Grant to Fund Development of Smartphone Sensor That Measures Tooth Pain

Dentistry Today


Researchers at the University of Connecticut School of Dental Medicine will use a $462,964 grant from the National Institutes of Dental and Craniofacial Research to test a method for quantifying tooth pain and develop a patient-friendly smartphone sensor that measures it.

Dr. I-Ping Chen, associate professor of endodontics, and Dr. Ki Chon, professor and chair of biomedical engineering, collaborated on the grant proposal.

As an endodontist, Chen cares for patients who need root canals. However, she and her colleagues heavily rely on these patients’ subjective opinions to gauge their level of pain. Chen was looking for a better way to detect dental pain.

“Relying on patient response, which is more subjective, can be problematic, especially when patients can’t communicate with their providers, like children, disabled patients, and patients with language barriers,” said Chen.

Chen learned that Chon had used a commercially available device in his lab that can detect the activity of the sympathetic nervous system, which is how the body registers pain.

The device is currently used to detect the conductivity of skin, which has the potential to reflect the effects of changes in pain level on a patient. Using this quantitative measurement for dental diagnosis and dental pain detection is a novel concept.

“I knew Ki had this device, and I was looking for something to measure toothache. After talking to Ki, we thought we could actually use this in dental patients,” said Chen, identifying one aim of the joint grant proposal.

However, Chon’s device is the size of a laptop.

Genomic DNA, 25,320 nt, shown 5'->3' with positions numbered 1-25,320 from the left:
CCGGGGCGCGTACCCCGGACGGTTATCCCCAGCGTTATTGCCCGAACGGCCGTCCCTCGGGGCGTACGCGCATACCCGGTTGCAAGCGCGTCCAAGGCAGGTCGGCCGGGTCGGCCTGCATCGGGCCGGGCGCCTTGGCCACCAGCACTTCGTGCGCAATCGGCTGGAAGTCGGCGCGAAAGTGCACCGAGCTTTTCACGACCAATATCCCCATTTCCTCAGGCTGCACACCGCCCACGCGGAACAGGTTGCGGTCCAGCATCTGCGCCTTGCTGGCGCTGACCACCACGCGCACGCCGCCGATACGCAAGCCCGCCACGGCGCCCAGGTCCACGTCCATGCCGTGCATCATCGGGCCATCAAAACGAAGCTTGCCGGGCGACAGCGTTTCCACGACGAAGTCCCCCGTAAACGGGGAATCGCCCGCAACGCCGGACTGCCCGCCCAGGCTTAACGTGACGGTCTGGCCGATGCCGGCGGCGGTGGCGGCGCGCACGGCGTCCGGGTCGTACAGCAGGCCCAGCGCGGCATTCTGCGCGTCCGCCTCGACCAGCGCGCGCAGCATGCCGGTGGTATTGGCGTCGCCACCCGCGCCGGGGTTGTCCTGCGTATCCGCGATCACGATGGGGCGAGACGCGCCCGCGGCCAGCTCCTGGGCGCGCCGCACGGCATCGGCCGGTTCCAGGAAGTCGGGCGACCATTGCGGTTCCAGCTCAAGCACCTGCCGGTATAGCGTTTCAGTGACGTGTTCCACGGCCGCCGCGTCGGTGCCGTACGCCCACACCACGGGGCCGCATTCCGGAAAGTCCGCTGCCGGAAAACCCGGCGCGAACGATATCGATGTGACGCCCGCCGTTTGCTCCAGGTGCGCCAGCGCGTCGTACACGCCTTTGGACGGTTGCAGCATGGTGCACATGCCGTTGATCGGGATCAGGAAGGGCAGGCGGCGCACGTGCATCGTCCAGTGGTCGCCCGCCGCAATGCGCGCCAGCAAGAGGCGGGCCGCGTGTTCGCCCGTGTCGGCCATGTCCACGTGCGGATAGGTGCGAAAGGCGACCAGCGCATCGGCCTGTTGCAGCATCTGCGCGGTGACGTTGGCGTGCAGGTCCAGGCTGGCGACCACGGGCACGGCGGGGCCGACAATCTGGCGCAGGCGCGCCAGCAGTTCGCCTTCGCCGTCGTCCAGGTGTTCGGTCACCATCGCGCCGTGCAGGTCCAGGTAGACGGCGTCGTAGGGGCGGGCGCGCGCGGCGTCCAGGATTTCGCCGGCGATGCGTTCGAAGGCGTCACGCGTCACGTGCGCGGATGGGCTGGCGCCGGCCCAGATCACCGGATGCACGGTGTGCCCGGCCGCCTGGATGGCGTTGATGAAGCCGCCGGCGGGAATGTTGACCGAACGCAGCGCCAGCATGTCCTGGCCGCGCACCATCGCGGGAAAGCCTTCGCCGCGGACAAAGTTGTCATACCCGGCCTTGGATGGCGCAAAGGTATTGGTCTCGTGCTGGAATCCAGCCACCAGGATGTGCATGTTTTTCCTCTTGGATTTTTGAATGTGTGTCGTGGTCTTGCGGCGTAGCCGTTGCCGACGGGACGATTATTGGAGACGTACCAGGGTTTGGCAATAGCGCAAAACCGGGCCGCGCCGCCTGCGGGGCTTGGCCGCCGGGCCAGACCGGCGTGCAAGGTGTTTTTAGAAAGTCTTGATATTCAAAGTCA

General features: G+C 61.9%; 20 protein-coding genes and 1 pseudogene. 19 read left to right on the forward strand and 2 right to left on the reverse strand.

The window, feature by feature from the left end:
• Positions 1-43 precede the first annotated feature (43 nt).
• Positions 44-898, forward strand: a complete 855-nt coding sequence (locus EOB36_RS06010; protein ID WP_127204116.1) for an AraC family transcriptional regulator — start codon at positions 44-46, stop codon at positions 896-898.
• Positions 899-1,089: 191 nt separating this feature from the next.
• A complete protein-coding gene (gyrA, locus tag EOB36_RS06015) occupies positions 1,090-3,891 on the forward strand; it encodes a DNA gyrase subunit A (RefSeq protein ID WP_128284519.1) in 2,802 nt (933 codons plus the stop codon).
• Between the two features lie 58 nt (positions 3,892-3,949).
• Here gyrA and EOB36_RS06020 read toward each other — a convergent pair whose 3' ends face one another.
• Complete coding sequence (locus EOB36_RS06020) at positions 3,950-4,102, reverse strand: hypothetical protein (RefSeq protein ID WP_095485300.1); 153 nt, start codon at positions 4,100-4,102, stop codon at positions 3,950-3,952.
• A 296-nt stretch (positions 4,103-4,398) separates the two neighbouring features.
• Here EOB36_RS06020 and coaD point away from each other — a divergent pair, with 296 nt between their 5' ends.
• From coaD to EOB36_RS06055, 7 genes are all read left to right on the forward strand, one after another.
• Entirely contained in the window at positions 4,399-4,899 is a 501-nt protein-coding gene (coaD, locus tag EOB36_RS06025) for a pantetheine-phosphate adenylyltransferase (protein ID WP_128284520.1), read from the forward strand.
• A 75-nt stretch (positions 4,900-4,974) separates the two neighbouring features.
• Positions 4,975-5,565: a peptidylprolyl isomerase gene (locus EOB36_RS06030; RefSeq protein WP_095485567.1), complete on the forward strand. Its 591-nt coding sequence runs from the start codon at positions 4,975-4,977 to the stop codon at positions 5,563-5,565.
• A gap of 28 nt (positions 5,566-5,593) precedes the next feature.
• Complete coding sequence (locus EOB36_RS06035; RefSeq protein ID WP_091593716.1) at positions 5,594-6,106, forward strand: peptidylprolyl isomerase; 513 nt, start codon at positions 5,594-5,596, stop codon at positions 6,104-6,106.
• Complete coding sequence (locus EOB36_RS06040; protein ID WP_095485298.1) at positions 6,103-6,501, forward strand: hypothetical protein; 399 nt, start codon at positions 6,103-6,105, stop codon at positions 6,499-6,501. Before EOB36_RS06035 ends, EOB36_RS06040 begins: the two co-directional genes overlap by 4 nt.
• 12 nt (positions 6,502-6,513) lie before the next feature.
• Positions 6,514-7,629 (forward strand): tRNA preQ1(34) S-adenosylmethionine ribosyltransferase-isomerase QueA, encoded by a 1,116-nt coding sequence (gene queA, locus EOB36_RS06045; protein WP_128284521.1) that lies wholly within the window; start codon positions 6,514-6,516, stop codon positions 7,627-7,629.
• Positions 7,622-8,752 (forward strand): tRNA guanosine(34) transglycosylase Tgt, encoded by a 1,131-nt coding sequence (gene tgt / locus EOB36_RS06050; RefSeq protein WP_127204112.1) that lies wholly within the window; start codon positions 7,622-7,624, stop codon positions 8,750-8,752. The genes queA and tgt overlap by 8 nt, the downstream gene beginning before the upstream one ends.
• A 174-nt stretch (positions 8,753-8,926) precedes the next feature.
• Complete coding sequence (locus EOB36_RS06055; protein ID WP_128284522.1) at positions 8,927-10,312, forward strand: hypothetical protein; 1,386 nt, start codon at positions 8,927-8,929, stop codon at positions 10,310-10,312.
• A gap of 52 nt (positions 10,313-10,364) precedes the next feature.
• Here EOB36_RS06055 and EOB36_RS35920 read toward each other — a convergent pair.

“The device is already commercially available,” Chon said. “The problem is that we have to miniaturize it,” which is the other aim of the grant proposal.

Chon will work on a small, smartphone-based sensor and application that works with the electrodermal device. He also will work with Chen to test it on patients, collect data, and determine if it is effective and reliable. The project will take place over the next two years.

If all goes well, Chen and Chon hope providers and their patients will use the device in dental offices to get a more accurate, quantitative measurement of patient pain and provide care accordingly.

“For the future, if this can be a validated diagnostic tool, I would imagine that providers would get this device,” said Chen.

“I think the long-term goal is that patients can use their smartphone, and they would just download the app and measure pain from home. They would send the result back to their dentist, and their dentist would assign the right painkiller,” Chen said.

“The innovation is the analysis that we have, and how we process the data and measure pain quantitatively,” said Chon. “That’s the potential.”

Related Articles

ADA Recognizes Orofacial Pain as Dentistry’s Twelfth Specialty

A Short Case Study: Is It Odontogenic Pain in the Upper Right Quadrant?

Dental Opioid Prescriptions Increase Before Weekends and Holidays